IMUS AMONG US: Imus in the Morning is returning
to Tucson radio. That's tremendous news, and it brings to mind
a true story, as well as a few personal thoughts, if you don't
The other day I was in line at my ABCO buying a jar of pickles and a box of Cheerios. A fellow ankled in behind me wearing an Imus T-shirt bearing the call letters KTUC, the radio station which, until late March, aired the show in question, hosted by that wretched, male hag of a prune-puss in a cowboy hat, Don Imus.
It reminded me how much I miss him, and how much I'd like to throttle the new owners of KTUC for changing the station's format to--for lack of a more tasteless way of saying it--music for the Polident and prolapsed prostate set.
Easy Listening. Jeee-sus.
Someone, please, explain to me what's easy about having to listen to Wayne Newton doing "Dankeschon" before I even get a chance to pee?
See, I used to have my alarm clock set to KTUC, and every morning at six I'd awaken to Imus and his two disgraceful collaborators ranting about one thing or another.
Some mornings I'd hear news-reader and Bible student Charles McCord--a hip Ward Cleaver--describing a weekend with his wife, Connie, at some awful dog show in Connecticut, and Imus would be overcome by the pretentiousness of it all, and, of course, say so.
Because he's the only man in America without an unspoken thought. That's the first secret of his success, by the way. Honesty sells. Hang on, the second secret is coming up here in a Marlboro moment.
Another morning it'd be Imus going on about some book he loved--such as the one that finally and forever proved that Alger Hiss was a liar and a spy, and Whittaker Chambers a truth-teller--and Ward, er, Charles, sick to death of it all, launching into a wide-open-mouthed screaming fit, begging his boss to close his pie hole on the subject once and for all.
Or maybe I'd hear the stiletto sentences of that bald-headed stooge Bernard McGuirk, a genius at one-liners, a kind of Henny Youngman without the violin, suit, smile, personality, easy jokes, or the blood in his veins.
Bernie wasn't born, he was assembled--from a kit that tells you how to put together an East Coast barstool Irishman. He's all fangs. After he riffs on New York Cardinal John O'Connor talking about Jews, or the phoniness of Hillary Milhaus Clinton and the Sexual-Predator-in-Chief, I feel like going in for rabies shots.
It also makes me feel like I'm home again, back at the dinner table with my hideous brothers.
Some mornings these three louts were laughing so hard at one another you could almost hear the snot bouncing off their mikes.
If this sounds a bit disgusting, without redeeming social value, harmful to civic mores--or to use that currently fashionable catch-all, "mean-spirited"--get over it. Laughing is better than developing colon clamp.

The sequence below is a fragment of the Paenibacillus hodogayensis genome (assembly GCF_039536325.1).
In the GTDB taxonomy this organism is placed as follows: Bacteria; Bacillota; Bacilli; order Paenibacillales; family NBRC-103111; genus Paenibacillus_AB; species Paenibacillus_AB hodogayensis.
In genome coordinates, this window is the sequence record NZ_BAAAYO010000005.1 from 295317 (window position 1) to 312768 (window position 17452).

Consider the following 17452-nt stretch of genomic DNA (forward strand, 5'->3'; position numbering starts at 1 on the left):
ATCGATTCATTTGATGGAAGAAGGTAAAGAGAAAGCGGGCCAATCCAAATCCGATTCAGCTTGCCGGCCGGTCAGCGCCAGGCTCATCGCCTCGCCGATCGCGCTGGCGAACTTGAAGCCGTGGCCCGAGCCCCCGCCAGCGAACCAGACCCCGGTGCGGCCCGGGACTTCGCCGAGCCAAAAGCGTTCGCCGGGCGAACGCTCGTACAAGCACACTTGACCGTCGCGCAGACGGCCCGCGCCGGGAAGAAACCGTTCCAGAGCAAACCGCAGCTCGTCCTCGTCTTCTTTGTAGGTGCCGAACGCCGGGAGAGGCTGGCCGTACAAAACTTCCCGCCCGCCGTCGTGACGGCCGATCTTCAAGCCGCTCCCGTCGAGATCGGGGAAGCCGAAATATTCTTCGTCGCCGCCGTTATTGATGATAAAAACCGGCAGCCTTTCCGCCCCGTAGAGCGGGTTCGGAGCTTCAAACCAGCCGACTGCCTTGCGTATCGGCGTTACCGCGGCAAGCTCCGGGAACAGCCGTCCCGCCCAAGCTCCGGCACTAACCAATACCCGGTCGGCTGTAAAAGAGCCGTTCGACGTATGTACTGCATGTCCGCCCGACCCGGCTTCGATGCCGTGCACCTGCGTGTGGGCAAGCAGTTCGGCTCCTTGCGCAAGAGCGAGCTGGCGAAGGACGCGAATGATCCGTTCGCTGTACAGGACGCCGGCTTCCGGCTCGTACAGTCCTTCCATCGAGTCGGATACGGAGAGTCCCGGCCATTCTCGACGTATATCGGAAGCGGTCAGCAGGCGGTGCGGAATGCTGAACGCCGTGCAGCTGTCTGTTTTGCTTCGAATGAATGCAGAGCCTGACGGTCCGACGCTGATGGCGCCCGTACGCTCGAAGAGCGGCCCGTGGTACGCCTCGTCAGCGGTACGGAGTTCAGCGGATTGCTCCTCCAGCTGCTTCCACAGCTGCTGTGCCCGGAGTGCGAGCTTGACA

You won't find a treatment for this national epidemic in any doctor's office. But you might on the radio, and this is the second secret to Imus' popularity:
His appalling honesty makes us feel more comfortable with ourselves and the foul, filthy and absolutely unacceptable thoughts every one of us have every day about other races, including the protected ones, about women and men and their parts, dangling or otherwise, about cardinals and rabbis, about politicians, pants-droppers, gerbel-hiders, movie stars, athletes and other respectable maniacs.
Some can admit having such thoughts, and heaven bless them. They're the salt of the earth. But we've bred a passle of pretenders who act as if they don't have them, never did. They feign disgust at Bernie and Don, not because they feel it, but because they think they should feel it.
If it wasn't for their censorious outrage, Imus wouldn't be one of the hottest radio properties in the country. He makes it okay for the rest of us to have a good time in the morning, and to laugh.
Anyway, back to the fellow in line.
I spotted his T-shirt and wheeled around, figuring I'm an instant friend. I said, "Do you miss the I-Man? Boy, I sure do. Wasn't he the bishop's knickers? Dammit to hell, why does life have to be so cruel?!"
The poor man was too frightened to listen. He stepped back and sputtered, "Ah, well, no. I wasn't a f-f-f-fan."
Aha, a T-shirt liar! He measured the hostility in my eyes. As a woman came to his side with a bottle of Diet Coke, he saw the extreme danger he was in and recovered quickly.
"But my wife here, she's a big fan," he said. "She got me the shirt. Yes-siree."
Then he nervously shouldered her into my vision, and she and I had a nice chat about our long exile in radio Siberia.
"But that's changing soon," I said. "Imus is coming back to town."
A pall fell over the 10-item, cash-only line. Every knuckle-walker in the building turned to listen. It's true. New station owner Tom Hassey, the local boy who sold KTUC to the Easy Listening Gangsters in the first place, hopes to return Imus to the air waves by the end of September on KBUZ-AM, 1030.
"Hassey?" says my female ABCO-friend. "You mean boner nose?"
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